He crossed the busy street in front of him and continued down the same street as before until reaching the park, where he turned right. The wind froze the right side of his face, but he soon reached the curving street on which the Simpsons lived. He ran to the house and rang the doorbell.

At first no answer came, and Nicky panicked that nobody was home. Then the door slowly opened and Irving stood in the entrance.

"Who is it, Irving?" Marshall yelled from inside.

"Butch and Eugene's friend," Irving replied shyly.

"Let him in and close the door," said Marshall. "You're letting in the cold."

Splendid warmth encompassed Nicky's face as he stepped into the house and Irving shut the door behind him. He saw Marshall and Sanford looking at him from their lounges in the living room and did the last thing he wanted to; he cried uncontrollably.

"Benjamin!" Marshall called.

Benjamin hurried from the kitchen and, spotting Nicky in tears, came to him to put an arm around him.

"Nicky. Don't worry," he consoled. "You're going to be okay."

Nicky's weeping subsided and he buried his face into Benjamin's shoulder more to hide than to seek comfort.

"You're cold," said Benjamin. "Let's get you warmed up."

He pointed Nicky towards a door next to the staircase, at which time he saw Butch and Eugene coming from the kitchen.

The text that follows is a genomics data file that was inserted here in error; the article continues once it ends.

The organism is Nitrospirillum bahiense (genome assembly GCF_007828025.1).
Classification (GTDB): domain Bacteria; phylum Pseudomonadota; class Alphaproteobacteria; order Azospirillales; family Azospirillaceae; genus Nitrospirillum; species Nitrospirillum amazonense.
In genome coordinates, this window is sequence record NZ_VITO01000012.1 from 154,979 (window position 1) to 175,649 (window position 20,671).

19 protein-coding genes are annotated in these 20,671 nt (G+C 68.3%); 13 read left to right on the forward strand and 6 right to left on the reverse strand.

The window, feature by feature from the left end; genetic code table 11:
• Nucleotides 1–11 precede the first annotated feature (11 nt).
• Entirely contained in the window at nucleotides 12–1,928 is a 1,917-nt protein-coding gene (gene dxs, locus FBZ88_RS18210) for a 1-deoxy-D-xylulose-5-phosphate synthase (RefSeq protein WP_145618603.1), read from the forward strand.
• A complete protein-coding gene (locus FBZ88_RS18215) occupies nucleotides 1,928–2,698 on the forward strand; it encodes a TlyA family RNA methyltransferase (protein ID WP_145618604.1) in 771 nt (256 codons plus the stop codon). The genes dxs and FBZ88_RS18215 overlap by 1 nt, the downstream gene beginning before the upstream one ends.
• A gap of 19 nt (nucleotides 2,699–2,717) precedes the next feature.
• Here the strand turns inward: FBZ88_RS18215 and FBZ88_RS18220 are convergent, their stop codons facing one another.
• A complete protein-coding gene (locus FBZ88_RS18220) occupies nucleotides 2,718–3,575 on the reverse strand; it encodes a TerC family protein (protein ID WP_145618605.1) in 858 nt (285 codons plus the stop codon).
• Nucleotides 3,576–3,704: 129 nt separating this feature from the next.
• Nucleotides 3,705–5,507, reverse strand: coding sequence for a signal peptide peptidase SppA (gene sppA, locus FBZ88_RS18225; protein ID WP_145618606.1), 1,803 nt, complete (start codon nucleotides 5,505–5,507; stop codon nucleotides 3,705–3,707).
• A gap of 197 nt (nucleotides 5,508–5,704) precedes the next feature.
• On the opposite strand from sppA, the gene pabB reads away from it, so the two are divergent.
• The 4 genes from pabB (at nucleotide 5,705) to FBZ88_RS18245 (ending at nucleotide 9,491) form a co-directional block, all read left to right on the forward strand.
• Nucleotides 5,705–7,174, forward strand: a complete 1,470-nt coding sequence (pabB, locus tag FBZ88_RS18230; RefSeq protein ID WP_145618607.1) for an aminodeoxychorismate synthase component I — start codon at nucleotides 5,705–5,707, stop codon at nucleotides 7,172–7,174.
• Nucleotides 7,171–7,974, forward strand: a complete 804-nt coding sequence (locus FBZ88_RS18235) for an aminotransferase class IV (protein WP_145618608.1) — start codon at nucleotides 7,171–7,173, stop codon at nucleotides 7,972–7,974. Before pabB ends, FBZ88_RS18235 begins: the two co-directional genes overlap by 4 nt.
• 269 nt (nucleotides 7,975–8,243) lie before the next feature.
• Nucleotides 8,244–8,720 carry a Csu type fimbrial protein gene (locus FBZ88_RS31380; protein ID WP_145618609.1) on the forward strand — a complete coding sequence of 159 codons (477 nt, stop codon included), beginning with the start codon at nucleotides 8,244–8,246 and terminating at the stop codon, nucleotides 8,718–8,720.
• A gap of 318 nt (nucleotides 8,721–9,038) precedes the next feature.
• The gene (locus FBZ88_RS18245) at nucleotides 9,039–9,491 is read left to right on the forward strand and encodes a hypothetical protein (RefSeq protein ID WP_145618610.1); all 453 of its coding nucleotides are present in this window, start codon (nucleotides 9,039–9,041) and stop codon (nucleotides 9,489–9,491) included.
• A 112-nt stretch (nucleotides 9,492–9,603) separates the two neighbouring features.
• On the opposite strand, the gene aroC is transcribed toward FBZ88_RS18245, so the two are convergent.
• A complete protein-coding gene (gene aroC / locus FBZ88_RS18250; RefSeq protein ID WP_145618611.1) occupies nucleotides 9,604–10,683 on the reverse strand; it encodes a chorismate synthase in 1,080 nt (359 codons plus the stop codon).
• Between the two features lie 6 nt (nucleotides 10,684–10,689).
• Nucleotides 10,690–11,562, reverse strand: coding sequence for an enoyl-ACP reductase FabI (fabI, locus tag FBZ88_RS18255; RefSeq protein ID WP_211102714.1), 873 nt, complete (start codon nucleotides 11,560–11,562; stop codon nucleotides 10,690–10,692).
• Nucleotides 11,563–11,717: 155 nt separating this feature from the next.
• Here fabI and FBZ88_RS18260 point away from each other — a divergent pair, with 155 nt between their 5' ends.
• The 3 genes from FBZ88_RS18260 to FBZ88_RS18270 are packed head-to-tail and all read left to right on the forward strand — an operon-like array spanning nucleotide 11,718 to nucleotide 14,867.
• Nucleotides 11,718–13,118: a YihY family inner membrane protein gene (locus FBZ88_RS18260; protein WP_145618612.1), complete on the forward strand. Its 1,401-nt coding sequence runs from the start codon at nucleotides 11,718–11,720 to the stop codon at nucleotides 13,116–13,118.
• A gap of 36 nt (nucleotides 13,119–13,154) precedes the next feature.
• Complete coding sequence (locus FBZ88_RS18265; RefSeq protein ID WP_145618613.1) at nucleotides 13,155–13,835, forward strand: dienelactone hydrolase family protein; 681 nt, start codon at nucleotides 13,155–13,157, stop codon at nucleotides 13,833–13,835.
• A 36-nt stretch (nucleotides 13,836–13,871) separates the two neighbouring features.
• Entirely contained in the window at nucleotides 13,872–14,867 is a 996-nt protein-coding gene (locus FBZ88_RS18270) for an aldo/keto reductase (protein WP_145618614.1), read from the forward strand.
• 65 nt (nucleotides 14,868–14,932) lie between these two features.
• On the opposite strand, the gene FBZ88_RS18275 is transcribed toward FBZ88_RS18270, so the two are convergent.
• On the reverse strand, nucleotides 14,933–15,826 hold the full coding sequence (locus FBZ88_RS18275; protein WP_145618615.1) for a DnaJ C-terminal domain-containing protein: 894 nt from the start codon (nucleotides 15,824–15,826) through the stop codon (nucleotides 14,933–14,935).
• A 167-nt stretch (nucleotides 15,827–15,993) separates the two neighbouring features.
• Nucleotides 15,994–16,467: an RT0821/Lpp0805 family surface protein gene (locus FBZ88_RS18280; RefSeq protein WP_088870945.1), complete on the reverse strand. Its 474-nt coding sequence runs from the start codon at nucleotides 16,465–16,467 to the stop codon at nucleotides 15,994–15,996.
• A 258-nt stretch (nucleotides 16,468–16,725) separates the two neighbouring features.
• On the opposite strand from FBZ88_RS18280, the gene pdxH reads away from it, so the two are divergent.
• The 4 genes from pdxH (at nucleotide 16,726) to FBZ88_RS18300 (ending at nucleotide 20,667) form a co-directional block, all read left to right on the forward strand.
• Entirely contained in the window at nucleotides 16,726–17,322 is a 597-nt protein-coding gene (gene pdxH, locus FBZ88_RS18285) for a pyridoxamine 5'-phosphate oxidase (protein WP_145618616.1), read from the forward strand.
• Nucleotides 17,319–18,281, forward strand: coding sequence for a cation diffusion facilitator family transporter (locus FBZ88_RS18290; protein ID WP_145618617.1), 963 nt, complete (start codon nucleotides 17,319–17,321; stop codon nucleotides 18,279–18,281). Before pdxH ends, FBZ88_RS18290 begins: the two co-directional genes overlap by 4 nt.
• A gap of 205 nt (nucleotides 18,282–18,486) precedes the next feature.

"I'm going to take care of Nicky," Benjamin told them. "Go back to whatever you were doing, and keep Sanford away from the food."

The twins returned to the kitchen with Irving joining them. Nicky discovered a bathroom on the other side of the door by the steps, where Benjamin ran hot water in the sink for him to put his numbed fingers under.

"This makes them hurt worse," he worried as the pain intensified in his fingers. "Does that mean I have frostbite?"

"No, quite the opposite," Benjamin assured him. "It's when you don't feel anything that you have to worry about that."

Sure enough. The pain quickly resided, leaving a dull warm ache in his fingers. The same sensations of pain and dull warmth came to his toes and eartips as they warmed up.

With his appendages warmed, Benjamin led him through another door into a bedroom and invited him to sit with him on the edge of a quilted bed.

"I need to know what happened, Nicky," said Butch and Eugene's father. "Why did you come here?"

Nicky met the gaze of his caring eyes and knew he could talk to him. "There was a big fight at my house and my dad threw me out. I'm sorry to come here and bother you on Thanksgiving, but I couldn't think of anywhere else to go."

"Let's get one thing straight," said Benjamin. "You're not bothering me. Okay?"

Nicky nodded.